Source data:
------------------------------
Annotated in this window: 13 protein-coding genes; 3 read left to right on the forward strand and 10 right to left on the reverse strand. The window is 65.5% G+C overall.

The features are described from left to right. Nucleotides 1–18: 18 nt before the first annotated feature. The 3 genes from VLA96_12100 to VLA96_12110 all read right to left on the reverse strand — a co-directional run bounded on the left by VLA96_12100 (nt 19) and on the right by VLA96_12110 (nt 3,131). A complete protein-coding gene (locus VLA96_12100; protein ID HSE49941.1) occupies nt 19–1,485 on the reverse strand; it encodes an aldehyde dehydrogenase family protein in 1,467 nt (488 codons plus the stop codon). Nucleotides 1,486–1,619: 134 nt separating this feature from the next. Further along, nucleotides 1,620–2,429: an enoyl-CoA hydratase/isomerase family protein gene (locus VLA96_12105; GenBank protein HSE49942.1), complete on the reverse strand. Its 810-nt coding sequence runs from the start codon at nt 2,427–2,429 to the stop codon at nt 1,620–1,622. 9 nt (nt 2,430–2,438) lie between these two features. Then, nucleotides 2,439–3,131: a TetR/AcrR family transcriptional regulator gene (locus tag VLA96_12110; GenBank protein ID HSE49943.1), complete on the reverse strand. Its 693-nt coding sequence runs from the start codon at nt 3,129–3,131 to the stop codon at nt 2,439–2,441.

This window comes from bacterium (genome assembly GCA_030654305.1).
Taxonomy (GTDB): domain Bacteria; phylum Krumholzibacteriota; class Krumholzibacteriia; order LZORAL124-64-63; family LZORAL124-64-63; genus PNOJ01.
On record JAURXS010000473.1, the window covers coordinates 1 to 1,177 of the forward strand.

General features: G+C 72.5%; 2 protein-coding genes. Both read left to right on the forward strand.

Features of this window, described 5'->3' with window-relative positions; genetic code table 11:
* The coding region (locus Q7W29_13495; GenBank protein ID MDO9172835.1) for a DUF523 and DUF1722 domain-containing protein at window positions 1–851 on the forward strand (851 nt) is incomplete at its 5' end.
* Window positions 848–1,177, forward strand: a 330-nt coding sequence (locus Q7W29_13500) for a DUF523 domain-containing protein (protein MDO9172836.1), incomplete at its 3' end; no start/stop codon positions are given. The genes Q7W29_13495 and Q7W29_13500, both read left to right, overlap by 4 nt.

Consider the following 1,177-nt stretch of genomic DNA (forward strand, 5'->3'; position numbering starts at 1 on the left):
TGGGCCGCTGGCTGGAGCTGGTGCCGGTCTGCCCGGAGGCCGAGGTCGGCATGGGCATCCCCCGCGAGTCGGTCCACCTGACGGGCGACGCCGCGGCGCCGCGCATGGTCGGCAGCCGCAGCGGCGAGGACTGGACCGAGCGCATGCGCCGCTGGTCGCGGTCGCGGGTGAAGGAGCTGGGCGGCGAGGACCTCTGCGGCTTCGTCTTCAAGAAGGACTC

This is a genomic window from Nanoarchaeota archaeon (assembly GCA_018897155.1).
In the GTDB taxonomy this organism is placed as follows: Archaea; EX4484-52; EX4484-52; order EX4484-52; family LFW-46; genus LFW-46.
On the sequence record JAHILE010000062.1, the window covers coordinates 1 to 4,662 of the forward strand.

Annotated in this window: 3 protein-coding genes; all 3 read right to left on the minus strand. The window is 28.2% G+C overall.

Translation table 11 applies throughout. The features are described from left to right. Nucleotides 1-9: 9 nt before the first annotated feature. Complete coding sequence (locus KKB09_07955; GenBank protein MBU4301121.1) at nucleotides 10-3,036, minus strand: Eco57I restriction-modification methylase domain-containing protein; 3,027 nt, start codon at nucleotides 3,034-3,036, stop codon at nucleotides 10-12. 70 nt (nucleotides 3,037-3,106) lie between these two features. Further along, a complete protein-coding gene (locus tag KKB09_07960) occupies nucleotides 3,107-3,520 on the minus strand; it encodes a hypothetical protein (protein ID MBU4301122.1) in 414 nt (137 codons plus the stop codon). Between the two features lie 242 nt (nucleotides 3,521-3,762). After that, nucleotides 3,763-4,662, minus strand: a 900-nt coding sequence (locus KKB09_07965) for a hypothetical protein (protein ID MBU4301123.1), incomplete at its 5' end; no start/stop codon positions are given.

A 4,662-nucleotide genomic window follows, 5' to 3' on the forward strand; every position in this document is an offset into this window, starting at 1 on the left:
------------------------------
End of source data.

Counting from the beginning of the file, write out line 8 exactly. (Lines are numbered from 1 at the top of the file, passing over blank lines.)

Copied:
* The coding region (locus Q7W29_13495; GenBank protein ID MDO9172835.1) for a DUF523 and DUF1722 domain-containing protein at window positions 1–851 on the forward strand (851 nt) is incomplete at its 5' end.